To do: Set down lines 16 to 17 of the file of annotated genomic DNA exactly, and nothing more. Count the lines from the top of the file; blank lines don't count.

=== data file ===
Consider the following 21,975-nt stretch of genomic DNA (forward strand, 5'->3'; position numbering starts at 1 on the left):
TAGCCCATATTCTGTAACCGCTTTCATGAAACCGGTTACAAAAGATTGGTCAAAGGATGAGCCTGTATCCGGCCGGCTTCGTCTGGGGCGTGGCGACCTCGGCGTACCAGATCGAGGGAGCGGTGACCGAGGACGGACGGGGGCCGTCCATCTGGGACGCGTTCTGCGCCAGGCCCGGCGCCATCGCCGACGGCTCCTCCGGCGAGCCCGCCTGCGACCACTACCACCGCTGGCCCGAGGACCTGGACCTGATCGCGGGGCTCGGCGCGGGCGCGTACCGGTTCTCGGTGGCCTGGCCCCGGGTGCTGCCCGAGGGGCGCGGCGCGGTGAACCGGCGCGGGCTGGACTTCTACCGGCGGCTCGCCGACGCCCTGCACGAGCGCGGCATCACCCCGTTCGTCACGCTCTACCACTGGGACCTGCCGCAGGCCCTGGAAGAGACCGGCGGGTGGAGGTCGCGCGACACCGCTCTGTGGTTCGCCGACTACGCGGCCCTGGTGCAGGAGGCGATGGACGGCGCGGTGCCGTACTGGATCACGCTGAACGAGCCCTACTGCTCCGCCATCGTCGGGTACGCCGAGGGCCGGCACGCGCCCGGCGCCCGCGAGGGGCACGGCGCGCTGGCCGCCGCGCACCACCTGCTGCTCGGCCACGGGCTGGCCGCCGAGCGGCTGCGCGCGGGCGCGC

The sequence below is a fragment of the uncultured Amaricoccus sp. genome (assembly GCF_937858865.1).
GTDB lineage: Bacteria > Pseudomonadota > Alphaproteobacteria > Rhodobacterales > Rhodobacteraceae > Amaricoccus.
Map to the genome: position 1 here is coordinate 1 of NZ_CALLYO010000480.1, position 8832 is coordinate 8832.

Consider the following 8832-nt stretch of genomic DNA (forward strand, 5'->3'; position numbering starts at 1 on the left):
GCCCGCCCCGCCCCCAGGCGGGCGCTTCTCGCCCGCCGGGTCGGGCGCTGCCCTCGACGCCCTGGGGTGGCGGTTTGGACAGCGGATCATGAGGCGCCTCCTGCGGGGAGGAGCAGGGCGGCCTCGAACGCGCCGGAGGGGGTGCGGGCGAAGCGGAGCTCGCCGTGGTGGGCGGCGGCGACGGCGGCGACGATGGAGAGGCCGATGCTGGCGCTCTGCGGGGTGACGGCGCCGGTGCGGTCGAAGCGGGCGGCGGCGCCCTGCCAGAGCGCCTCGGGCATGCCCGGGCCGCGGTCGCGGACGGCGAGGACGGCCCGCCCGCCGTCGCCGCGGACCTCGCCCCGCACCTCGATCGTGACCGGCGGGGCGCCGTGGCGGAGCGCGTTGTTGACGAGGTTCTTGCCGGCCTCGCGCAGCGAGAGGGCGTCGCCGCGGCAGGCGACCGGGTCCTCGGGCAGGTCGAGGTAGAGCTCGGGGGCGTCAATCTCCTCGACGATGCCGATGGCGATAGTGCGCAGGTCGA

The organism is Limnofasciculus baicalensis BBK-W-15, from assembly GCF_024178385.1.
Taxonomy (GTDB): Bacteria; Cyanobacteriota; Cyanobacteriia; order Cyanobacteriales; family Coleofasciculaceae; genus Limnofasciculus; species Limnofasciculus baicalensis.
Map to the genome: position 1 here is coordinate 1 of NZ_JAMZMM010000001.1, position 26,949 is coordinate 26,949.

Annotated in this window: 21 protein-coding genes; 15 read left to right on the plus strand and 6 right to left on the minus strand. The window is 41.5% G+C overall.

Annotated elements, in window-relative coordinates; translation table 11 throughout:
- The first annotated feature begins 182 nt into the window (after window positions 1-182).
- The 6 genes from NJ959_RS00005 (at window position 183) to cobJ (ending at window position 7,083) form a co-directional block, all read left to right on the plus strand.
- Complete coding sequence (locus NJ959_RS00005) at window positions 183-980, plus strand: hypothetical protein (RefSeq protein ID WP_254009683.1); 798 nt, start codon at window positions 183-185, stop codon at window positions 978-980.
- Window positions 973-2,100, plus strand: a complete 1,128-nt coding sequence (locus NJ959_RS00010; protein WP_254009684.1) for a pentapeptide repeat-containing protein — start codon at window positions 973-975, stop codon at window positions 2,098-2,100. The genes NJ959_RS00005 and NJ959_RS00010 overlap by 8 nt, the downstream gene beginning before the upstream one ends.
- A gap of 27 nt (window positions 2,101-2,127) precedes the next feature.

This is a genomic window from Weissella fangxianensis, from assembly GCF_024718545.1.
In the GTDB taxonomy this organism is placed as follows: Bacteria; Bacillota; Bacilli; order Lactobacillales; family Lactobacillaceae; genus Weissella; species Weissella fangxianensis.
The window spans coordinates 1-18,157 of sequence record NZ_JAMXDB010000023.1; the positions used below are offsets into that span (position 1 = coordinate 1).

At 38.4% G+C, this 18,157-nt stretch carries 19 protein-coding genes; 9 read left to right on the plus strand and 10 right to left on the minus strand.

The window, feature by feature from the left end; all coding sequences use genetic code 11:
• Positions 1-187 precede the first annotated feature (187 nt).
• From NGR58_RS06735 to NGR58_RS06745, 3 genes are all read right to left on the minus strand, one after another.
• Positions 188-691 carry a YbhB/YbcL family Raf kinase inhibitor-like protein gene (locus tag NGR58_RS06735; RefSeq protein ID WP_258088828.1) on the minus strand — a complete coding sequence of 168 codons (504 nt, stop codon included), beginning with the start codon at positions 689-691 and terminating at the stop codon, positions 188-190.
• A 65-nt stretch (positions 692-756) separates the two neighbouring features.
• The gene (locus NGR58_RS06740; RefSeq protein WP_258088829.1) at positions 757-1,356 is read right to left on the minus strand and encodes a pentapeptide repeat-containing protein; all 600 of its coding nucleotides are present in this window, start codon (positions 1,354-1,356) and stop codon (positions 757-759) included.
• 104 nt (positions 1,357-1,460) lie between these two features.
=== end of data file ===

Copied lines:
- Window positions 973-2,100, plus strand: a complete 1,128-nt coding sequence (locus NJ959_RS00010; protein WP_254009684.1) for a pentapeptide repeat-containing protein — start codon at window positions 973-975, stop codon at window positions 2,098-2,100. The genes NJ959_RS00005 and NJ959_RS00010 overlap by 8 nt, the downstream gene beginning before the upstream one ends.
- A gap of 27 nt (window positions 2,101-2,127) precedes the next feature.